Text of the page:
Chocolate Charoset Truffles

Deborah R. Prinz
Recipe by
Deborah R. Prinz

Use high-quality chocolate for this truffle, which boasts a Sephardi version of charosetcharosetחֲרֹסֶתA mixture of fruits, nuts, spices and wine eaten as part of the Passover seder. Its color and consistency reminds us of the bricks and mortar used by the Israelite slaves.  coated with dark or bittersweet chocolate. Make the basic charoset (sans chocolate) for your seder ritual, then concoct the truffles from the leftover charoset to serve them for dessert. Whenever you eat them during Passover, these chocolates are delicious.

1⁄4 cup pistachios
1⁄4 cup pecans
1⁄8 cup almonds
1⁄8 cup pine nuts
1⁄2 tart apple
1⁄4 navel orange, with rind
A few drops of sweet white wine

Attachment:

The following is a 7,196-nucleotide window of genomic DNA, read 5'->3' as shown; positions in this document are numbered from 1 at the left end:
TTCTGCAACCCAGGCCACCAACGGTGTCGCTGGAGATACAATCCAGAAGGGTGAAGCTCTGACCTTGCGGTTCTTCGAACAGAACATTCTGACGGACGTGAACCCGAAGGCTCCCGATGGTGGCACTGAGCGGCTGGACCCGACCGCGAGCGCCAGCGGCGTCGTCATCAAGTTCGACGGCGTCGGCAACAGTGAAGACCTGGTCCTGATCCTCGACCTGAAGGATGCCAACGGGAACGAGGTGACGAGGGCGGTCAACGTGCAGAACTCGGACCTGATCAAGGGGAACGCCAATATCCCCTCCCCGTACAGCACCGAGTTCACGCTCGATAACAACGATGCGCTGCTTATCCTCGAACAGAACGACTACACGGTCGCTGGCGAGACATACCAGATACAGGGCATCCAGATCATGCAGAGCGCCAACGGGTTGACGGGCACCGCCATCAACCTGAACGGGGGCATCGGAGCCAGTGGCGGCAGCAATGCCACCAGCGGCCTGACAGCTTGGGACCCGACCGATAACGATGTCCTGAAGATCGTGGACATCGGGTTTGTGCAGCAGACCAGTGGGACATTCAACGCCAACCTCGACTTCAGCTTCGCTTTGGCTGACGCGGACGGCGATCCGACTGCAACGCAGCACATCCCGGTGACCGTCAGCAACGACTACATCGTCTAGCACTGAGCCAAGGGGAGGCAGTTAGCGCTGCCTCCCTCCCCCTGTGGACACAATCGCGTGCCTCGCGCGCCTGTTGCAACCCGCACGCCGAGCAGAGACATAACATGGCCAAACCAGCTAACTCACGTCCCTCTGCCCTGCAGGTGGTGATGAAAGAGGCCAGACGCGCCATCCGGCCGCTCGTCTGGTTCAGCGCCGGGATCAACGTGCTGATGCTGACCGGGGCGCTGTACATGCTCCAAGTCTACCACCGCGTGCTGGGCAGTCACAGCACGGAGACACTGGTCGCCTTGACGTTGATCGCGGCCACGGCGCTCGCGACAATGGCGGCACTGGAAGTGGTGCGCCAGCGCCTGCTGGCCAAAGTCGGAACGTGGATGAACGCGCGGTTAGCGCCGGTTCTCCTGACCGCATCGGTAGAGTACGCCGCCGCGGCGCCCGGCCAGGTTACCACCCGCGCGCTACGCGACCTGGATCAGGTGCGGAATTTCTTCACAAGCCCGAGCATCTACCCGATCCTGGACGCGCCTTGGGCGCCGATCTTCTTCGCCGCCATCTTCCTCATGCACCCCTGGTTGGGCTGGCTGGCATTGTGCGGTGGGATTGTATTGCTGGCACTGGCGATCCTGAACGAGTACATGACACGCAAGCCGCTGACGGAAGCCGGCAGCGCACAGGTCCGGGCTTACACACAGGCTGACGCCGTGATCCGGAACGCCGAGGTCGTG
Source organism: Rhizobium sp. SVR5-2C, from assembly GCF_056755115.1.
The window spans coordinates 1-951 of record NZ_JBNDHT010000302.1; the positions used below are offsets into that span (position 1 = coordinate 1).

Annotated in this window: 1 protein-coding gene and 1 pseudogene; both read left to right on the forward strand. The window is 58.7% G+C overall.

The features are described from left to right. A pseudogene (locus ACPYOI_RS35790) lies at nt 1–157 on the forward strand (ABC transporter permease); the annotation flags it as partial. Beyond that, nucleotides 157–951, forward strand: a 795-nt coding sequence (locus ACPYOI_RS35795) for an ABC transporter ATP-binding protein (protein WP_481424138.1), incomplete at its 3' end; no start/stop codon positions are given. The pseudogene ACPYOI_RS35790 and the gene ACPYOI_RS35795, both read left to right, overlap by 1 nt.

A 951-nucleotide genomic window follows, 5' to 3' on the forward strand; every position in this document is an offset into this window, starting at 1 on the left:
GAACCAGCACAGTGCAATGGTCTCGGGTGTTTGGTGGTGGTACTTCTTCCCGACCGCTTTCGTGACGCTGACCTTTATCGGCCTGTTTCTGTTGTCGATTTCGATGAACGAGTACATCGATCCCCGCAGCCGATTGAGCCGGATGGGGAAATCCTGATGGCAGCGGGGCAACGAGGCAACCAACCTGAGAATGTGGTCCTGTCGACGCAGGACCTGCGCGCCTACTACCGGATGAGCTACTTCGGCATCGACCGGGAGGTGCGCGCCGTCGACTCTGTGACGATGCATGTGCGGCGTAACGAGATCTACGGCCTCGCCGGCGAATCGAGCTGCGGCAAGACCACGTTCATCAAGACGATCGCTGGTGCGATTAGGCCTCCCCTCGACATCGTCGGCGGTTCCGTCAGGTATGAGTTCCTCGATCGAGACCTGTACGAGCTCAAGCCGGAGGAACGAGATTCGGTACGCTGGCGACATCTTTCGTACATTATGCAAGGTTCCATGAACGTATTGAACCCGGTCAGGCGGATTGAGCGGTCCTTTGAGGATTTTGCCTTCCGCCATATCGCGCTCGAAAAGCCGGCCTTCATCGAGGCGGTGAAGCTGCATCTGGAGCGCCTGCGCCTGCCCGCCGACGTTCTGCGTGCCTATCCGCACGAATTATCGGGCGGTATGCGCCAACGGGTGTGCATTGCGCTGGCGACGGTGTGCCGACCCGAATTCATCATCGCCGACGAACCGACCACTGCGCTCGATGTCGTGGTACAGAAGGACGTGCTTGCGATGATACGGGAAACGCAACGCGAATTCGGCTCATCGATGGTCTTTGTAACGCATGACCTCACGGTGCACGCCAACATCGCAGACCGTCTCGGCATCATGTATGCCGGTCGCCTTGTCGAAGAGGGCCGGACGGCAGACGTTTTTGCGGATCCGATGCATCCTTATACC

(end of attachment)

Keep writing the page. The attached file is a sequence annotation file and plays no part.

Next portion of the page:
A few drops of honey
Pinch of fresh or ground ginger (or to taste)
Pinch of ground cinnamon (or to taste)
3 pounds dark or bittersweet good quality chocolate, broken into pieces
  • Line a large baking sheet with parchment paper or waxed paper.
  • Grind the nuts, apples, and orange separately in a food processor. The nuts should be as close to a powder as possible without becoming “butter.”
  • Combine the nuts, apple, orange, wine, honey, ginger, and cinnamon in a bowl, mixing well. The charoset filling should have a smooth, thick texture. (Note: If using leftover charoset, drain off the liquid.)
  • Roll the charoset into 1-inch balls.
  • Melt the chocolate in a large heatproof bowl set over a pan of simmering water; remove from the heat. Using two forks, dip the balls into the melted chocolate and place on the prepared baking sheet.
  • Refrigerate until the chocolate has set.